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It is time to submit... how to make professional cards.

42 replies [Last post]
55cards's picture
Joined: 10/11/2008
'DECAdry' stationery 'TopLine' brand business cards

Hey there,

I'm in the UK and I found a great way to produce prototype cards is to use a particular business card stationery produced by DECAdry (these are available in places like PC World in the UK, and also at various online retailers - not sure how available they are in other coutries).

Here's a link the product info:

These are pre-cut cards that come on adhesive sheets. The absolutely great thing about them is that you can print one side then peel them off and stick them back down again to print the reverse. They go through my colour inkjet without any problem and after a little 'working' even riffle shuffle pretty well. Once printed the colour seems 'fast' and doesn't come off when handled, although as with any inkjet printing if they get wet then you're in trouble.

They are a little pricey, but you can buy boxed packs of 50 sheets (500 cards) - and buying online is much cheaper than going to your local store.

Anyway, I have had great success with them and find them invaluable for creating game prototypes, so you might like to try them out if you can source them.

BlueToy's picture
Joined: 10/18/2008
just my 2 cents

I'm more of an illustrator and self-publish my own works, but as they deal with things in card-format, hopefully these will help:

The (playing) card stock mentioned is also called black-core paper. I've been trying to search online if its sold in small batches, but no luck with that. So far it seems there are online sellers from India and China, but I they didn't post prices. The $700 price seems reasonable, at least for a big-scale project. I remember reading off the website of a European card manufacturer - I think it was AG Mueller - that the stock they use was double-ply *something* Can't really recall much of it. I'll be going to China probably within the next few weeks on a totally unrelated endeavor, but hopefully I can find those card manufacturers with backdoor-type retailing.

I guess the best alternative I can think of at the moment's 300 gsm cardstock and then lamination. The problem is that unless the cardstock is pretty rigid, there's the risk of the lamination warping.

Anyone know of a good water-based type of playing card varnish? The main problem I see in using varnish is how to apply it evenly (unless you have those expensive sheet card-varnishing machines). Spraying has a risk of giving it a rough, sandy texture. The solution I've thought of which might work for small-scale projects such as making sample cards, would be to use a silk screen-type of application and squeegee the varnish through the mesh onto the surface of the cards. This would result in a tolerably even surface. Here's where the water-based part comes in: easy cleaning.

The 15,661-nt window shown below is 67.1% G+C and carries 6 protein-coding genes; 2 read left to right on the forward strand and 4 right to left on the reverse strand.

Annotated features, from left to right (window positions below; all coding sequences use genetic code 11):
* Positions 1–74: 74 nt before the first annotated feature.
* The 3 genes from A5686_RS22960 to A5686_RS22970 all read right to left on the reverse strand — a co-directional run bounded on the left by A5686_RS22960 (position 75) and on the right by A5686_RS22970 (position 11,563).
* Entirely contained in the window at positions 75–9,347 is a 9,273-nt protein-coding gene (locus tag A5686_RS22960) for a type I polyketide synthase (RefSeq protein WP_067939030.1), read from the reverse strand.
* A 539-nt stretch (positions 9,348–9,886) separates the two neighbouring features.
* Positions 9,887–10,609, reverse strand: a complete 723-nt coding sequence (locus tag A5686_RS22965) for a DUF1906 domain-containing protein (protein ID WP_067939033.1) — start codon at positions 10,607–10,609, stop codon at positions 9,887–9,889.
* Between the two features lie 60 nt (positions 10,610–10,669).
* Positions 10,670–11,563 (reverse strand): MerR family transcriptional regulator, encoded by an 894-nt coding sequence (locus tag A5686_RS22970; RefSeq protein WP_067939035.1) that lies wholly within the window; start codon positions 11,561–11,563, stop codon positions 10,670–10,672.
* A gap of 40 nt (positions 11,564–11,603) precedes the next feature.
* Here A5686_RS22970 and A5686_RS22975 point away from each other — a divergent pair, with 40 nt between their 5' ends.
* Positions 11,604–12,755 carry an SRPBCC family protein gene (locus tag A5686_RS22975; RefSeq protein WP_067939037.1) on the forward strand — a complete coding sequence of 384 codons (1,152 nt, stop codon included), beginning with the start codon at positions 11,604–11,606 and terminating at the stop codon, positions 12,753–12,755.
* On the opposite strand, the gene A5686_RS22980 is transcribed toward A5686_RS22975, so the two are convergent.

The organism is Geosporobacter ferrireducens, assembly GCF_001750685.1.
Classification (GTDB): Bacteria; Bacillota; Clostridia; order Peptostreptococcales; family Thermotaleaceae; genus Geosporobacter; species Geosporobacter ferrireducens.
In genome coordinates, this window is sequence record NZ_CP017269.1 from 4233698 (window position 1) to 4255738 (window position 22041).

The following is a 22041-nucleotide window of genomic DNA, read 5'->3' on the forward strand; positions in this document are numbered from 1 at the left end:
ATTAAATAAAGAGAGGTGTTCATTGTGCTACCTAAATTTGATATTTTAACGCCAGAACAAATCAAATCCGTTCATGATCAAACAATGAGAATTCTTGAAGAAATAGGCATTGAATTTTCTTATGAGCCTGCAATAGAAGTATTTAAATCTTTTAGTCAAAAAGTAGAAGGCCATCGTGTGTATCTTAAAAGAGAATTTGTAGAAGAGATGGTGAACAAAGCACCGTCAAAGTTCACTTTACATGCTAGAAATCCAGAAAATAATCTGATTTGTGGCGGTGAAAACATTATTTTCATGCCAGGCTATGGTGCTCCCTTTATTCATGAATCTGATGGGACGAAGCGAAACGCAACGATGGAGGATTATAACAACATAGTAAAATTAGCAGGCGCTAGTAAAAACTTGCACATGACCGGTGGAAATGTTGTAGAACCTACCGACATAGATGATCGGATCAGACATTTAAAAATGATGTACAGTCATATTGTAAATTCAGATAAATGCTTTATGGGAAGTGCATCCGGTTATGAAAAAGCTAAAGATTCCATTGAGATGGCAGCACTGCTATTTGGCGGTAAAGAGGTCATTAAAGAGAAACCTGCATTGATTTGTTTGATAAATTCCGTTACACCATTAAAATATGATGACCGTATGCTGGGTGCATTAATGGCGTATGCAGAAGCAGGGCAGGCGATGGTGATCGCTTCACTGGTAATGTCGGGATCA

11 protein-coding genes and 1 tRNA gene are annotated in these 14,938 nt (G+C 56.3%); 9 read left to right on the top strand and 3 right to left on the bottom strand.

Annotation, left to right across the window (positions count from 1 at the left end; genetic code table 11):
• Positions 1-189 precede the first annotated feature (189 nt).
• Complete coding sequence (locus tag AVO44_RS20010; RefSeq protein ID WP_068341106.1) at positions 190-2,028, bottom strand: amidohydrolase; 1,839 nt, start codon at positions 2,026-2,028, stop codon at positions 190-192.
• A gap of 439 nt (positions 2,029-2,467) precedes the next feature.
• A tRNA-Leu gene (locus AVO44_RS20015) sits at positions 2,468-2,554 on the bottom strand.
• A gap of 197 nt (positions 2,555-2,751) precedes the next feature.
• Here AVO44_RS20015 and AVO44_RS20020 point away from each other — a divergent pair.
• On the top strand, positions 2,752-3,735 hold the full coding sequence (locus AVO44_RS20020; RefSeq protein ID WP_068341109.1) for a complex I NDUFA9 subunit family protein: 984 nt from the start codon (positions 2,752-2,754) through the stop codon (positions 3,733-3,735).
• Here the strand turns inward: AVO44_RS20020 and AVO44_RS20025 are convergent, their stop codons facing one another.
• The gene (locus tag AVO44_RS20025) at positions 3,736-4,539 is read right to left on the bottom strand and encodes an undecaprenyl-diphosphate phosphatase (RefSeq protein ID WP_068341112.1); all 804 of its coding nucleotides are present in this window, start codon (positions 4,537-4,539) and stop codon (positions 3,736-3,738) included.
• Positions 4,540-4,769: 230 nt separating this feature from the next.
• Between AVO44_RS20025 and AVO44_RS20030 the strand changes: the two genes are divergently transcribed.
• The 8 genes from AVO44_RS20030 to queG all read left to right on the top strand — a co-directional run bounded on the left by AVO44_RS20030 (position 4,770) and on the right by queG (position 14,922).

Hope that didn't make things more confusing.

Joined: 11/03/2008
Making cards

I have recently hit upon using no-sew fabric adheasive to bond paper together. Even normal sheets of paper end up with a good snap to them with this stuff glueing them together. It's kind of like a sheet of hot glue gun stuff with waxed paper on one side. It iorns on and creates a firm bond.

I have found that metallic wrapping paper used as one of the peices not only is opaque but the backside (wich shows when the metallic side is on the inside) very glossy. A combination of 65 pound cardstock and gold wrapping paper produces a very good, completely opaque, glossy card. I spray them with krylon triple thick glaze, the spray doesn't seem to affect the adheasive (I have had issuse with spray adheasives unsticking due to the laquor).

The adheasive is reasonably priced at $10 for 10 yards. It would probably work even better in a laminating machine but I have no problems with bubbles when using an iorn.

Joined: 11/12/2008
Good-looking cards in two easy steps

It seems that all this talk about adhesive and multi-ply paper and laminating is too much for a prototype.

When I first started working on my game 5 years ago, I printed simple B&W designs onto cardstock on my old HP 692, and then put address labels on the back of the cards to reduce the transparency, but it made for thick decks and ugly cards, which turned off game testers right away. I shelved the project.